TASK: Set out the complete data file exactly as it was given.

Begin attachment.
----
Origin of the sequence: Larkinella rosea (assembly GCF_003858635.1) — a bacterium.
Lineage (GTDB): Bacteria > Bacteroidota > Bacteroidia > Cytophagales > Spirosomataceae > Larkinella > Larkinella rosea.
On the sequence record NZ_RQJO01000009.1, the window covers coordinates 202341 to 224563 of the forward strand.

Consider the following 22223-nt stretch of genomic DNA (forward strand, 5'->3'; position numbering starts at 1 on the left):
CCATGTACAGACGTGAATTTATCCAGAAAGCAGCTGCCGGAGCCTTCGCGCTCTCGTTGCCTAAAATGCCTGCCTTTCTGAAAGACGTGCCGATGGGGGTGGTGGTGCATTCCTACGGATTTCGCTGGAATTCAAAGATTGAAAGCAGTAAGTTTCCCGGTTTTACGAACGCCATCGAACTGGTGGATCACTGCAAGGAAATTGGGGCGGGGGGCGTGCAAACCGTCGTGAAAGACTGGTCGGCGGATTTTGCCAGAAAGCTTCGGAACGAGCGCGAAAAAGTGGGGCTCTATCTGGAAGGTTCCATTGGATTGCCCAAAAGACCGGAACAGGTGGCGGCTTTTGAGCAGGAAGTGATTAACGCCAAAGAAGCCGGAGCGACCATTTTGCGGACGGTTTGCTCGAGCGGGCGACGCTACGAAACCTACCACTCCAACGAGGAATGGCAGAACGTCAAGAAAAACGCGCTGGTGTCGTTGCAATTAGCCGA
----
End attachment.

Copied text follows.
Origin of the sequence: Larkinella rosea (assembly GCF_003858635.1) — a bacterium.
Lineage (GTDB): Bacteria > Bacteroidota > Bacteroidia > Cytophagales > Spirosomataceae > Larkinella > Larkinella rosea.
On the sequence record NZ_RQJO01000009.1, the window covers coordinates 202341 to 224563 of the forward strand.

Consider the following 22223-nt stretch of genomic DNA (forward strand, 5'->3'; position numbering starts at 1 on the left):
CCATGTACAGACGTGAATTTATCCAGAAAGCAGCTGCCGGAGCCTTCGCGCTCTCGTTGCCTAAAATGCCTGCCTTTCTGAAAGACGTGCCGATGGGGGTGGTGGTGCATTCCTACGGATTTCGCTGGAATTCAAAGATTGAAAGCAGTAAGTTTCCCGGTTTTACGAACGCCATCGAACTGGTGGATCACTGCAAGGAAATTGGGGCGGGGGGCGTGCAAACCGTCGTGAAAGACTGGTCGGCGGATTTTGCCAGAAAGCTTCGGAACGAGCGCGAAAAAGTGGGGCTCTATCTGGAAGGTTCCATTGGATTGCCCAAAAGACCGGAACAGGTGGCGGCTTTTGAGCAGGAAGTGATTAACGCCAAAGAAGCCGGAGCGACCATTTTGCGGACGGTTTGCTCGAGCGGGCGACGCTACGAAACCTACCACTCCAACGAGGAATGGCAGAACGTCAAGAAAAACGCGCTGGTGTCGTTGCAATTAGCCGA